Nio (NYSE:NIO) shares have held up just fine amid a broad market sell-off in September. Nio’s share price is now up over 640% in the past six months. Even if you’re a long-term Nio bull, now is as good a time as any to start taking some money off the table.
Nio has always been a high-risk, high-reward stock. And there’s no question the risk associated with the stock is much lower than it was six months ago. But the stock’s near-term upside is likely also limited now that its market cap has skyrocketed from around $3 billion to $26 billion in a matter of months.
An electric vehicle market bubble has raised expectations for Nio into the stratosphere. With the stock trading at nearly $18, Nio may need several more years for its business to catch up to its valuation.
NIO Stock Headlines
There’s no question Nio’s growth metrics have been impressive. The company reported a 104.1% increase in vehicle deliveries in the month of August. But as always with Nio, it’s important to keep those numbers in perspective. That 104% growth still only represents a minuscule 3,965 vehicles. Even after a 33% decline due to the pandemic, Ford (NYSE:F) reported 433,869 deliveries in the second quarter. In other words, Nio delivered less than 1% the total number of cars Ford did. Yet Nio’s market cap is roughly in-line with Ford’s.
Bank of America analyst Ming Hsun Lee is a huge Nio bull. Lee has a “buy” rating and $23 price target for Nio.
“Unfettered access to low cost capital is one of the major edges for NIO; thus it has sufficient capital to invest in tailor-made autonomous driving solutions and charging related infrastructure,” Lee says.
Yet even Lee is forecasting just 101,000 vehicle deliveries for Nio in 2022. Two years from now, Nio will still be delivering less than 25% the number of vehicles in a year that Ford delivered in a single quarter. In the middle of a pandemic.
I understand the distinction between Nio and Ford, so Nio investors don’t have to send me angry emails. Nio is a growth stock. Not one of those curious growth companies like Tesla (NASDAQ:TSLA) that isn’t actually growing. Nio is a high-growth company in the largest emerging market economy in the world. I’m bullish on the company’s fundamental outlook. But as I wrote about Tesla recently, Nio investors’ biggest problem may not be that the stock sells off.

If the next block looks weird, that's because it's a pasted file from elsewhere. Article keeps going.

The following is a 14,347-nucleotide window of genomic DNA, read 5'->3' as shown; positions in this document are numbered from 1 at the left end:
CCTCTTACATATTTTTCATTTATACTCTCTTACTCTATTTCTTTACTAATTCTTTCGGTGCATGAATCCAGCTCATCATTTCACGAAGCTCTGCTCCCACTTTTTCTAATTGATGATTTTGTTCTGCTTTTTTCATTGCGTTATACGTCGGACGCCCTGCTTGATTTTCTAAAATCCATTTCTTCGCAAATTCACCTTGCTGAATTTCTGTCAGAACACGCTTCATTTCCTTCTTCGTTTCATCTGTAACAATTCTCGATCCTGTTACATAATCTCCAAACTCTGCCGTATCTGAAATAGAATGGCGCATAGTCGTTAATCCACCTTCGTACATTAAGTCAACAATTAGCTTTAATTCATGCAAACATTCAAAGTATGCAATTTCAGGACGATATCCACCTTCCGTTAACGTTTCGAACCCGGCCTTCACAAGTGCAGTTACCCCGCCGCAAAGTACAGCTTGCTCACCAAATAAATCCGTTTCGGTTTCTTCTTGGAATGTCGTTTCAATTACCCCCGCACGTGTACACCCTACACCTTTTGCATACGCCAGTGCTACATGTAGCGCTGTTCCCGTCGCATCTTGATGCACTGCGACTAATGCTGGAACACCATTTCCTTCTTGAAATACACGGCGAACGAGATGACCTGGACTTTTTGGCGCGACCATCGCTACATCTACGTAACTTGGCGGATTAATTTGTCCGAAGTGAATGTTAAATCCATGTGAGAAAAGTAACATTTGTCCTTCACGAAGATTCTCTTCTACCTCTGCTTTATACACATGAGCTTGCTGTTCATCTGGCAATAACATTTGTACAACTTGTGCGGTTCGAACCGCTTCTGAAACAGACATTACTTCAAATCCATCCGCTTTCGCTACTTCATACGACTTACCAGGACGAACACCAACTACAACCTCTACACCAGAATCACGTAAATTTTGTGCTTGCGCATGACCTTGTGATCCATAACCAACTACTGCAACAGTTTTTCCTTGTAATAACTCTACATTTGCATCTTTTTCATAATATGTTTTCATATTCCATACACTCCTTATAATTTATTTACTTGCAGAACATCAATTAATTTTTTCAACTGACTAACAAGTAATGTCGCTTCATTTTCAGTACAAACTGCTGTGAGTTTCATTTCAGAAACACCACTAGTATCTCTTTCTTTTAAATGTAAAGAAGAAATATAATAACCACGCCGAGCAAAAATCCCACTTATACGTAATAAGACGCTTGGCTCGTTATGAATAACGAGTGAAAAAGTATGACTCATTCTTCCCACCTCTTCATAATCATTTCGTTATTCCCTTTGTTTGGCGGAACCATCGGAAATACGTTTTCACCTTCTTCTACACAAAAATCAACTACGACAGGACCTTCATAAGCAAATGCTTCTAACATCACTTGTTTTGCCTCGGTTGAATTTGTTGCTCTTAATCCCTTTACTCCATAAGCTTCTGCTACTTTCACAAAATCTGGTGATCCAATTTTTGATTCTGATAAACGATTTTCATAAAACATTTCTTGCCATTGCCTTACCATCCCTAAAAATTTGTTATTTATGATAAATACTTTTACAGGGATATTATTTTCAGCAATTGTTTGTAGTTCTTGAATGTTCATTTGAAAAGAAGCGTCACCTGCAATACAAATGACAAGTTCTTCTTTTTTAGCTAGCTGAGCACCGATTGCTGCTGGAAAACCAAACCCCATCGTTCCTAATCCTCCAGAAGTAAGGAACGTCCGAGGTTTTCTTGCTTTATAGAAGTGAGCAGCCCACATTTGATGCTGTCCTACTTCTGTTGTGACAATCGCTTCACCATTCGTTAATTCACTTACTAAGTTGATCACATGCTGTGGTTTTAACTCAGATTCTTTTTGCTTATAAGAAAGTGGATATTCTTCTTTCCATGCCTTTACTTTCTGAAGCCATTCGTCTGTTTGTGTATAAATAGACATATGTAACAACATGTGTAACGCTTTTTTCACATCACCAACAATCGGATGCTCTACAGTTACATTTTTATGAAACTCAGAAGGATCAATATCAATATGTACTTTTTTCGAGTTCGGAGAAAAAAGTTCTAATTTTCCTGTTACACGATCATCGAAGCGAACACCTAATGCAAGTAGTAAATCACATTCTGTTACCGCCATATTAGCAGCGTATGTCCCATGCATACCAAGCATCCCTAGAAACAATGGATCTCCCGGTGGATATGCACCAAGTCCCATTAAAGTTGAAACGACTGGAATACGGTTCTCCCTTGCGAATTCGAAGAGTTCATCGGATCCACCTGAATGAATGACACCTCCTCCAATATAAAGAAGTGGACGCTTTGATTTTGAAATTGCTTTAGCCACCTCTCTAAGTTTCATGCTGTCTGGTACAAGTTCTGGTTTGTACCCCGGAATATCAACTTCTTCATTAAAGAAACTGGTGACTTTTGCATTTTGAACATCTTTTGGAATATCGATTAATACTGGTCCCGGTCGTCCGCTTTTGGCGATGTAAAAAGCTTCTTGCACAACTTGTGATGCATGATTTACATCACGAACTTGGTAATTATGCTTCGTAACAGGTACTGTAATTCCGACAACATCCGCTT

From 2000 to 2015, Microsoft (NASDAQ:MSFT) more than quadrupled its revenue. But because the dot com bubble had inflated Microsoft’s stock price so much in 2000, Microsoft shares actually dropped 20% over that 15-year period.
There’s a case to be made that Nio’s share price has gotten even more inflated than Tesla’s from the 2020 EV bubble. Tesla’s forward earnings multiple is a bloated 142, but at least it has one. Nio isn’t even close to profitable. Tesla’s price-to-sales ratio is an absurdly high 15.6. Nio’s is 17.6.
Even Lee is forecasting an earnings per share loss of $1.86 in 2022. Tesla is 17 years in and still not profitable without selling regulatory credits. Nio investors hoping the company is the next Tesla better hope it does a better job than Tesla in reaching profitability. If not, Nio may still be hemorrhaging cash by the time 2030 rolls around.
How to Play It
When stocks like Nio get caught in market bubbles, they trade a lot like penny stocks. Share price is no longer attached to the company’s business. It is attached to the story traders are obsessed with. At the moment, that story is that auto companies like Ford are dying dinosaurs and Nio is the future. I admit that is a great story. But the company itself is still on the first page of that story, while its valuation is already several chapters deep.
Any time a stock is up over 600% in six months, longs should at the very least be taking some profits. Nio is not profitable, it is years behind Tesla and it still needs to raise billions and billions of dollars to fund its growth. Meanwhile, competitors are expected to launch 20 new EV models by the end of 2021, according to Loup Ventures.
There’s nothing wrong with staying long Nio even after its big run. But investors need to understand the stock is still a high-risk speculative gamble. I think Nio has the best exposure to two long-term growth trends I love: China and electric vehicles. But the stock looked like a much better gamble at $3 than it does at $18.
On the date of publication, Wayne Duggan did not have (either directly or indirectly) any positions in any of the securities mentioned in this article.
Wayne Duggan has been a U.S. News & World Report Investing contributor since 2016 and is a staff writer at Benzinga, where he has written more than 7,000 articles. Mr. Duggan is the author of the book “Beating Wall Street With Common Sense,” which focuses on investing psychology and practical strategies to outperform the stock market.